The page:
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Countdown to $100 oil (35) - peak oil: the last skeptics capitulate (CERA)

by Jerome a Paris Wed Nov 15th, 2006 at 06:23:19 PM EST

The energy world is busy discussing the most recent study provided by CERA, the energy consultancy headed by Daniel Yergin, the author of "the Prize", the acclaimed book (and TV series) on the history of oil. Titled Why the "Peak Oil" Theory Falls Down -- Myths, Legends, and the Future of Oil Resources, it claims to thoroughly debunk the theory of peak oil, that people like me and others have peddled in recent times.

Except that the press release for the report includes the following graph:

Kinda looks peaky, doesn't it?

CERA is one of the best known names and the industry, and they are well -respected. In the past few years, they have struck a perpetually defiant note against the growing chorus promoting the peak oil theory, and this new publication appears to be their definitive reply on the topic.

And their introduction does include fighting words:

CAMBRIDGE, Mass., November 14, 2006 - In contrast to a widely discussed theory that world oil production will soon reach a peak and go into sharp decline, a new analysis of the subject by Cambridge Energy Research Associates (CERA) finds that the remaining global oil resource base is actually 3.74 trillion barrels -- three times as large as the 1.2 trillion barrels estimated by the theory's proponents -- and that the "peak oil" argument is based on faulty analysis which could, if accepted, distort critical policy and investment decisions and cloud the debate over the energy future.


"The `peak oil' theory causes confusion and can lead to inappropriate actions and turn attention away from the real issues," Jackson observes.  "Oil is too critical to the global economy to allow fear to replace careful analysis about the very real challenges with delivering liquid fuels to meet the needs of growing economies.  This is a very important debate, and as such it deserves a rational and measured discourse."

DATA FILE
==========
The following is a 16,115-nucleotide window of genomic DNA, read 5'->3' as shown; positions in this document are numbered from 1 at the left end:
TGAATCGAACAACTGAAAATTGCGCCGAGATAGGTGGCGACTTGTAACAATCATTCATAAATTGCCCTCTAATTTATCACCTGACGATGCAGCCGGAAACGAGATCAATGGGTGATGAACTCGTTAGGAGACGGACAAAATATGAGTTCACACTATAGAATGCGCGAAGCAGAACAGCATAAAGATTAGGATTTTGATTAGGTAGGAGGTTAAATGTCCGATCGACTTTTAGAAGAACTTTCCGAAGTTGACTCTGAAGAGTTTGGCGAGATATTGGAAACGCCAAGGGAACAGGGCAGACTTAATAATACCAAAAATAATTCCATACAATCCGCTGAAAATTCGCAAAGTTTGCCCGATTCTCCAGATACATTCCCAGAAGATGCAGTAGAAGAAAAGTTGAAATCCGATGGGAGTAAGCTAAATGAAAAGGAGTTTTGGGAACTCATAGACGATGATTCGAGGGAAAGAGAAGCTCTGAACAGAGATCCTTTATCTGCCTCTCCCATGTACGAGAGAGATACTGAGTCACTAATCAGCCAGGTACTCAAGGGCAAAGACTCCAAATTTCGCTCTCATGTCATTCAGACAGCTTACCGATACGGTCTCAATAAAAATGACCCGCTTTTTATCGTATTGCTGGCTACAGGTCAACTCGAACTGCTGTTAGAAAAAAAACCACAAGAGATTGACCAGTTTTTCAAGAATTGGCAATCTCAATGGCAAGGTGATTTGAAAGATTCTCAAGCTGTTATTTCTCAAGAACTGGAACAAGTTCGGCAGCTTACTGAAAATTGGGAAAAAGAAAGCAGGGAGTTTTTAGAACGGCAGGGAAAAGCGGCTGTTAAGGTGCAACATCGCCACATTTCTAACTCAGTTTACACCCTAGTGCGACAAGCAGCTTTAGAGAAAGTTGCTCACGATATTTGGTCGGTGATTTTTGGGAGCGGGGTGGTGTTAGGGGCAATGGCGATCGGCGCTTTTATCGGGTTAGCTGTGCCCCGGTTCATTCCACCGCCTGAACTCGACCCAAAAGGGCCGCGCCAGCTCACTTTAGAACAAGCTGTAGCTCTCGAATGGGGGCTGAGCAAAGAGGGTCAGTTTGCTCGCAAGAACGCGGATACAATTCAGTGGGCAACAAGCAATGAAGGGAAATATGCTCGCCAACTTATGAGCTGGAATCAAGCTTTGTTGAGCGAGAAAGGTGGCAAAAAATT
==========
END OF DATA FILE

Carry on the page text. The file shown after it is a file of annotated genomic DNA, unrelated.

"This is the fifth time that the world is said to be running out of oil," says CERA Chairman Daniel Yergin.  "Each time -- whether it was the `gasoline famine' at the end of WWI or the `permanent shortage' of the 1970s -- technology and the opening of new frontier areas has banished the specter of decline.  There's no reason to think that technology is finished this time."

Their arguments are not, on the face of it, unreasonable: we'll squeeze more oil from existing fields thanks to better technology, and we'll start exploiting new, "unconventional" reserves like ultra-deep offshore, extra heavy bitumens (in Venezuela), oil sands (more conveniently in Canada) and oil shales (even better, in the USA).

Additionally, there will not be a "peak", but rather a "plateau", as decline will be much slower, overall, than announced by peak oil theorists.

Their full report is not public (you can get it for $1,000 at the first link above), but their basic thinking is clear from the above press release.

There have been several high profile reactions to that report, including from the Oil Drum (here and here), from the Association for the Study of Peak oil (here, via the Energy Bulletin, the best place to find all related stories), and even from the US Congress, via a joint press release by  Roscoe G. Bartlett (R-MD) and Tom Udall (D-NM), cofounders and cochairmen of the Congressional Peak Oil Caucus (here).

They all have excellent arguments that I encourage you to read in full if you're interested in the topic (especially the ASPO one, with its quite explicit title: Peddling PetroProzac: CERA ignores 10 warning signposts of peak oil), but i'd like to focus on just one argument.

Do you seriously find that the above graph disproves the idea that oil production will peak and then decline? This is meant to be the optimistic version, and all it says is that (i) the peak will be in 2030, not 2010, and (ii) the decline after that will be slow, not fast.

But it does say pretty damn explicitly that in the best case, oil production will reach a maximum in less thna 25 years.

Now that sounds to me like a full fledged confirmation of peak oil, not a rebuttal of it.

In 25 years, many of us will (hopefully) still be alive. In 25 years, we'll be living, for the most part, with infrastructure built or planned today or in the next few years.

So the question of how to adapt to a decreasing oil production is, in the best scenario, something that we need to worry about right now (as pointed out in the links above, all serious studies on how to transition from our current oil-dominated economy, including the Hirsch report (pdf!) from the US Department of Energy) say t.hat it is likely to require 10-20 years if a sustained effort is put into it).